I say El Acebo was fun!
We dropped down to 600m quite easily. I waited for Glen in stages who insisted on throwing his water over his brake discs to see them sizzle. My back wheel had started to loosen on the climb. The spokes were easily wigglable and they clacked and pinged like spokey-dokeys (remember them?) as the wheel turned. Having two panniers on the rack didn’t help at all. No spoke key didn’t help either so I tightened them by mashing at them with pliers. Something I’d do a few times along the way. I reached 80kmph on the final stretch of decline into the city of Ponferrada at a height of 540m. We didn’t have time to stop so just motored through. By this point the sun was blazing down.
It hit Glen as we climbed out of Cacabelus (483m, lower than Ponferrada) through Villafranca del Bierzo. And up into sweeping countryside again. A swift stop at a petrol station to use the facilities and chug a litre of chocolate milk.
It turns out Ponferrada is a bit of sun trap. A bit like your back garden if you have decent walls. But this is a city, not your sun lounger and the garden walls are two bookend mountain ranges over 1300m.
I need to explain at this point the marvel of this journey. The sun always rises behind you and sets in front of you. In this case it’s like a ticking clock racing you to the horizon. Teasing you with the remaining daylight. Although if the sun is a blazer, its really not your best friend. Straight in the eyes and baking……
So we stopped and re-assessed. Had an apple. Then realised as the sun dropped behind the next mountain range it would be darker sooner. Tomorrow may be another hot one. At that point I was wishing the rain would return. Lets climb through the night.
We had left Myles at 5:30am. He woke to high five us and we rode off into the dark. But realistically we hadn’t come to sleep. It was painfully obvious that when you wait for the release of your bike from the outhouse at your Albergue and you try to get in somewhere with enough time to get out of the wet clothes and sort food you are chipping time off your day. I hadn’t gone to do that. So we pushed on.
As we regained height into the valley beyond Villafranca. We climbed spaghetti style weaving around a motorway, its sections strung high in the air on precarious concrete posts. As it got darker the sections started to silhouette against the sky. The villages we passed through must have seen some change since these roads were built. The darkness closed in and it remained quite warm but I was also very aware of how isolated we became. The motorway wound away and back and now you could only see the sections when the lorry lights lit the barriers and the moon hair lit the concrete. Again we were alone with the stars. And the endless climb. Standing, sitting. Did I tell you my arse was numb from the saddle?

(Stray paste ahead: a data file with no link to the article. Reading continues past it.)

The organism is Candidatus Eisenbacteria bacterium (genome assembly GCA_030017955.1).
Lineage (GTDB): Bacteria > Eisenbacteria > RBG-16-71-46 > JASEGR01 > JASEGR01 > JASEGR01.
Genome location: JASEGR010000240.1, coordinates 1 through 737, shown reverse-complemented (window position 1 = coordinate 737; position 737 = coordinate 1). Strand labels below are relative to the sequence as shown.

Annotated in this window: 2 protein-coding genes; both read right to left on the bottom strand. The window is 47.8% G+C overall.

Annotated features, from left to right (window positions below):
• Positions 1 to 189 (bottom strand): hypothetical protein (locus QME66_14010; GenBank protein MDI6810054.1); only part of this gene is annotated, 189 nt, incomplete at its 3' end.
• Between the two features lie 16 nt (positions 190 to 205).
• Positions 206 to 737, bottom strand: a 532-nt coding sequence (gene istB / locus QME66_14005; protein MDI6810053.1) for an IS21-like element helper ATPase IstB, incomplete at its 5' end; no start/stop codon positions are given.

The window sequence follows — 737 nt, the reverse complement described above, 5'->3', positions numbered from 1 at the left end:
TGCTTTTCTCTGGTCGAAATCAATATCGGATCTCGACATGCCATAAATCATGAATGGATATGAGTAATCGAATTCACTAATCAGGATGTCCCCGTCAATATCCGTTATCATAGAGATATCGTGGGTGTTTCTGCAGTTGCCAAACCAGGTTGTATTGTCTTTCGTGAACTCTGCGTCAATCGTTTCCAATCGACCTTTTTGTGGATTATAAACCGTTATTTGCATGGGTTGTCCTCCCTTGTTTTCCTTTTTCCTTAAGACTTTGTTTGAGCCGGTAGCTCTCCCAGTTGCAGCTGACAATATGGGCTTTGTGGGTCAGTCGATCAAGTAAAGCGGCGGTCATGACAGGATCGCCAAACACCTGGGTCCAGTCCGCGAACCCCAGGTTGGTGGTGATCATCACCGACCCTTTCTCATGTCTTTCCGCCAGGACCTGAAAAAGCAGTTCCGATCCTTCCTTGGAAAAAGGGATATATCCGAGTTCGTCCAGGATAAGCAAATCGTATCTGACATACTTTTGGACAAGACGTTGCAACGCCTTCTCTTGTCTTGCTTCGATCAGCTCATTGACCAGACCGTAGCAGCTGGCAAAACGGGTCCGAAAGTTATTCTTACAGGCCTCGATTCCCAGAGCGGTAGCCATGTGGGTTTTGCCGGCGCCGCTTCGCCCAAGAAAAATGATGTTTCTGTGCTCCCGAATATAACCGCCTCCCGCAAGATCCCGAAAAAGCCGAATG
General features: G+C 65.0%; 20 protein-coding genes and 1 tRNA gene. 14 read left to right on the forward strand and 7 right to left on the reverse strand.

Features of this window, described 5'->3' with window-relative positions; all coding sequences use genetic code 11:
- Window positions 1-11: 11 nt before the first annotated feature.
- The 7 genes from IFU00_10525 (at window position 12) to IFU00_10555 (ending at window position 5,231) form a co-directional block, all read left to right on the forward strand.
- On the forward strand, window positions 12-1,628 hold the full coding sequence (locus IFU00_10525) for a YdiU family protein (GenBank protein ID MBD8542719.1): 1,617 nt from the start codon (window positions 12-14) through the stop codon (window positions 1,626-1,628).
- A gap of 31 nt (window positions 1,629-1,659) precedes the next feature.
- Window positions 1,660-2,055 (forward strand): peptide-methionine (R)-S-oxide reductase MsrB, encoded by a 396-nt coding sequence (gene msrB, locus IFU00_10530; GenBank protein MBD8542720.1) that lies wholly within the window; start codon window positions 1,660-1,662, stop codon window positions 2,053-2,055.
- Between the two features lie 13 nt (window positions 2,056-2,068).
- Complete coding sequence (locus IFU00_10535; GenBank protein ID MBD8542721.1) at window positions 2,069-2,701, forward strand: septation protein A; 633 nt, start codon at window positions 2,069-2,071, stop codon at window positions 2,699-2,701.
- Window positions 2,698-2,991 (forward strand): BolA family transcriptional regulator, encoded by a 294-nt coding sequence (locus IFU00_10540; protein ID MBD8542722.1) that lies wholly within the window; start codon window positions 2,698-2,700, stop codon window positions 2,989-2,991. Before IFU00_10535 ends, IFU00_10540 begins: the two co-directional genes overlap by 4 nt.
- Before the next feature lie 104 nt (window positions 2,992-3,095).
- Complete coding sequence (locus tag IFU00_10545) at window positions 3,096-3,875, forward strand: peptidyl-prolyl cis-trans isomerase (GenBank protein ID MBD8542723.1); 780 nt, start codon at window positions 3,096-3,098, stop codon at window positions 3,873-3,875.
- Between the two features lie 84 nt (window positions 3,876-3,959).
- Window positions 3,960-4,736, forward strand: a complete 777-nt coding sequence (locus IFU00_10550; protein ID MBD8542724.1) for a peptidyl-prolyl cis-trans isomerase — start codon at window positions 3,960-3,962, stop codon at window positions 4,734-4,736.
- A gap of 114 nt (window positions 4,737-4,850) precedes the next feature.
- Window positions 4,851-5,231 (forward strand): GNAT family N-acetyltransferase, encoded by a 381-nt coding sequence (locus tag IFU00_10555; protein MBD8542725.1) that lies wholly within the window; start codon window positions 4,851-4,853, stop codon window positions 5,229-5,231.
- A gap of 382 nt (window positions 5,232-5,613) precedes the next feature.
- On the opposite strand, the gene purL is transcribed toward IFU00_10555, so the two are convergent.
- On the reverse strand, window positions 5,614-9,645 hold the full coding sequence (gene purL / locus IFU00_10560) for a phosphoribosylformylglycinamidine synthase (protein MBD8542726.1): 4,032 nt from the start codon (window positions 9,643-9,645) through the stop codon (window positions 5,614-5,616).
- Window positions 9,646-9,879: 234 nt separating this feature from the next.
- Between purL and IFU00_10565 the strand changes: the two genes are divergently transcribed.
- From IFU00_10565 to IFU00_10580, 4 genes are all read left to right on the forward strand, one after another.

We reach a service stop and drank, then continued. The roads became junctions, then civilisation. I asked at a bar about a room. Nope, gestured away. I think I actually used the words “I am diseased”. The petrol station said “albergue 4km” pointing in the direction we needed to go in anyway, so we climbed some more. I could see lights in the distance, a string of about 20. That means a large village in these parts. So we kept going. The motorway dropped to the right towards Lugo. We went into the night. Silence and darkness and now a wind chill from the summit.
Entering O’Cebreiro and into the bar everyone was packing up. Those who’d got the remaining hotel rooms were going up the stairs to use them and we asked where the Albergue was. One of the ladies came out at walked a few doors down. All the buildings were rough stone, the road surface rough stone cobbles. The Albergue owner didn’t answer. The girl looked concerned and I spotted a little shelter, open on one side and obviously just to keep the rain off those filling up at the water tap. It had stone slabs big enough to lay on and I pointed over “freio” she said, but there was nothing else. We bought coffee from the bar and an in edible sandwich and took out every insulated layer we’d brought and put it on to stop the chill of the sweaty climb. It was 11:45pm.
We’d reached 678km.